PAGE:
What is the irony in "Harrison Bergeron" by Kurt Vonnegut?
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There are several examples of satirical irony in "Harrison Bergeron." First, when Harrison is younger, his parents do nothing when the H-G men come to take him away. They simply follow along with whatever they are told to do, and even if Hazel would have protested, she would have soon forgotten where Harrison went because of her lack of intelligence.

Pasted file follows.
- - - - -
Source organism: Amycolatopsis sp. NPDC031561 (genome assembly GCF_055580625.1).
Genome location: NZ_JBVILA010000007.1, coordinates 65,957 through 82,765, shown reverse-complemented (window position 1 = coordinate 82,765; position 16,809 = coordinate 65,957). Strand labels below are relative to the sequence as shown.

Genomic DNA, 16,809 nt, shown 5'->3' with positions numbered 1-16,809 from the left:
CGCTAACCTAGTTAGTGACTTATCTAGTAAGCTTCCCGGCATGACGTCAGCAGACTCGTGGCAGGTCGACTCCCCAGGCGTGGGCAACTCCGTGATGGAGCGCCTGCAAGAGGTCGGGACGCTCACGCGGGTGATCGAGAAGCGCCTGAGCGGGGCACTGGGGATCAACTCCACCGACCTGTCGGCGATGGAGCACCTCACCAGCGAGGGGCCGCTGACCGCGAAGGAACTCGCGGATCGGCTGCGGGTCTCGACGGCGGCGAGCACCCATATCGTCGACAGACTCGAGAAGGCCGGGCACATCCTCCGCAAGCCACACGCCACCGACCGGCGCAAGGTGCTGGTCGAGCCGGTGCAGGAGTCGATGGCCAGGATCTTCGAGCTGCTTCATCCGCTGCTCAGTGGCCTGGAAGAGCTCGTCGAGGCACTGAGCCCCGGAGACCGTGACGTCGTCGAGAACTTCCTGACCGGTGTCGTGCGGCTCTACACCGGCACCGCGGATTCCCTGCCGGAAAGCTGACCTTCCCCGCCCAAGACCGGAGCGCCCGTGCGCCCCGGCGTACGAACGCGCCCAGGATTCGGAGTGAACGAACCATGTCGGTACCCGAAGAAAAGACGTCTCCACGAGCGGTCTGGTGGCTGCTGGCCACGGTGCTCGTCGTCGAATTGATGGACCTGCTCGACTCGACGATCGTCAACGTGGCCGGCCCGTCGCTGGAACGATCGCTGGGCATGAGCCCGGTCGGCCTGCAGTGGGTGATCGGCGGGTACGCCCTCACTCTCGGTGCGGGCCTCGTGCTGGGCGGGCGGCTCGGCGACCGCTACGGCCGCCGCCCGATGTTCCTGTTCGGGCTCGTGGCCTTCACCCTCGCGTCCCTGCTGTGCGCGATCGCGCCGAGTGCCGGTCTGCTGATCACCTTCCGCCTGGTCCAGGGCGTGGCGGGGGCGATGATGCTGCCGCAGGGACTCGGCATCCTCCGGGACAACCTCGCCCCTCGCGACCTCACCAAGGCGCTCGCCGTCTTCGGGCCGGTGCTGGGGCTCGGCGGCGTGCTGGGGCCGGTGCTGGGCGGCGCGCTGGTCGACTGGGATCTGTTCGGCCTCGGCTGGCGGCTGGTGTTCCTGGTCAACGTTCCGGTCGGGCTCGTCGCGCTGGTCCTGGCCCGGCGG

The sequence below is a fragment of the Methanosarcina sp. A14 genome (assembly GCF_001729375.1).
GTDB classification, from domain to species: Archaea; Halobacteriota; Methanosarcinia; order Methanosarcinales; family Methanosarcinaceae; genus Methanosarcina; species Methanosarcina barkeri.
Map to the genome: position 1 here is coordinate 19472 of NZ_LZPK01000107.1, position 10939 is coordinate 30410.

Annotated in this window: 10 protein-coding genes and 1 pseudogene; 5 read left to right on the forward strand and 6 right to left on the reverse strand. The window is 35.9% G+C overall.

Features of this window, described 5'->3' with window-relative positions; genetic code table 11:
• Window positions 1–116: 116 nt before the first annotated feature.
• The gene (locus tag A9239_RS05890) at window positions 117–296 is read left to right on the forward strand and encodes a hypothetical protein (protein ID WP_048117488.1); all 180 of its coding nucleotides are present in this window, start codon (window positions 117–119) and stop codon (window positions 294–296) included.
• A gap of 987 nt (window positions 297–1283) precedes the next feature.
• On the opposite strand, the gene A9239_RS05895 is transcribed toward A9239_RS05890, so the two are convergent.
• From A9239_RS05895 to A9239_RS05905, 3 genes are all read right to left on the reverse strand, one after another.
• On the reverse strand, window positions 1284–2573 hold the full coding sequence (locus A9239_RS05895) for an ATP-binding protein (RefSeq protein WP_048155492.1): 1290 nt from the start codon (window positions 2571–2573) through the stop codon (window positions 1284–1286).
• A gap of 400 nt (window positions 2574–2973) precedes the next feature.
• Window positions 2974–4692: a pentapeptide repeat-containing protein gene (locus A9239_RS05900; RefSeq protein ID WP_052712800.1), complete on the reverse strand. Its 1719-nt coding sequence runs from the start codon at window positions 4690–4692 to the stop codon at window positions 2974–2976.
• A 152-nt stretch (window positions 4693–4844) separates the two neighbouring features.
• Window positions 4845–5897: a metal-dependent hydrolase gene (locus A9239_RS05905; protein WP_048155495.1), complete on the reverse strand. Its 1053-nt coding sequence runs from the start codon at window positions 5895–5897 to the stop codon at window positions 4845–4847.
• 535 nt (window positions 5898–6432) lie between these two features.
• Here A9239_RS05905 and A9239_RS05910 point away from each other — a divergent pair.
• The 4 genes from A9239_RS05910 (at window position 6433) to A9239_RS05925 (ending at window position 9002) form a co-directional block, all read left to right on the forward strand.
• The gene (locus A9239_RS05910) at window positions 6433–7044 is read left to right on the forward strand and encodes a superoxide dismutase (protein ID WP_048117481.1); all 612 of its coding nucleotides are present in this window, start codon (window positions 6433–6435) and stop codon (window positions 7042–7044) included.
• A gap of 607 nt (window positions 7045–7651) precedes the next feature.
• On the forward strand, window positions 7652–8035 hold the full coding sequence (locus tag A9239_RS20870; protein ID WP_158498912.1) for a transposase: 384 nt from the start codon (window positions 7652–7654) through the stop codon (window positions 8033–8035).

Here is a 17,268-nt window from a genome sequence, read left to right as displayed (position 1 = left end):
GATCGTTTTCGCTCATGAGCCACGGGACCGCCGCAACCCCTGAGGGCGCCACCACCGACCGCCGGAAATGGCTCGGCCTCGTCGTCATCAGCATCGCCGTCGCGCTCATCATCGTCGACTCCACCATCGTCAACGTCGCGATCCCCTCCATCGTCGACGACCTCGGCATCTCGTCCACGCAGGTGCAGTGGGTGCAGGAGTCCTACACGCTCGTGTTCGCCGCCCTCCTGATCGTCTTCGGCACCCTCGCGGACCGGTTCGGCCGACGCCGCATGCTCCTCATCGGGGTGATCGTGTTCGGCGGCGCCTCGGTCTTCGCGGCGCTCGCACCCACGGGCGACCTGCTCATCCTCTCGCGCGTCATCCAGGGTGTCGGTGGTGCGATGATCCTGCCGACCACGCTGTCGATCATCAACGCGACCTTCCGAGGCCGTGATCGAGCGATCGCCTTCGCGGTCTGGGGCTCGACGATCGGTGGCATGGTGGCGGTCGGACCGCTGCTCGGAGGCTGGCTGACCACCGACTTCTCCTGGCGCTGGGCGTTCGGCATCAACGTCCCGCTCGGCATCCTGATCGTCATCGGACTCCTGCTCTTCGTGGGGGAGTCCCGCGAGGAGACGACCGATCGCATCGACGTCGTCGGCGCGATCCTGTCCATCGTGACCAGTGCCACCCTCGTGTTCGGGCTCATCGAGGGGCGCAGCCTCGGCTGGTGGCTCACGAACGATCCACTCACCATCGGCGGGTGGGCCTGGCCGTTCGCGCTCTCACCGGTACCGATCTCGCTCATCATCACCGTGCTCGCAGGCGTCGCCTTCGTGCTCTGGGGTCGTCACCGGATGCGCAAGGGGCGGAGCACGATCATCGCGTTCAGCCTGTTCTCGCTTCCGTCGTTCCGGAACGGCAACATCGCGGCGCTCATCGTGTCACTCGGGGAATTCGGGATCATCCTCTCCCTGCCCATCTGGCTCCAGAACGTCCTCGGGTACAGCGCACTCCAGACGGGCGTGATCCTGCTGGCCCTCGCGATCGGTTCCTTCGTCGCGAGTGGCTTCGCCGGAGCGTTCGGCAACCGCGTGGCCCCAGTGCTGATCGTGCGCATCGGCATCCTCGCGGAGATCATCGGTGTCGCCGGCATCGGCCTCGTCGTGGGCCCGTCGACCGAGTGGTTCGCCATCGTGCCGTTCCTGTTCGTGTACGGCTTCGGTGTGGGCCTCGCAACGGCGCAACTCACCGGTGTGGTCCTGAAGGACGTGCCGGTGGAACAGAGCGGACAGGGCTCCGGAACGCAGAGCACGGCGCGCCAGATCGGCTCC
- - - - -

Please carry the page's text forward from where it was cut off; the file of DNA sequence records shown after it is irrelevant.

Additionally, in most societies people who are beautiful, strong, intelligent, etc., are valued and have easier lives. In "Harrison Bergeron," however, Vonnegut creates a society which seeks to make people uglier, weaker, and dumber so that they will blindly follow the regime.
Finally, it is ironic that in handicapping Harrison with heavy weights, the government has made him stronger; and even though, he meets an untimely demise at the story's end, he most likely lived more in those few minutes of rebellion than any of the government workers or his own parents did.
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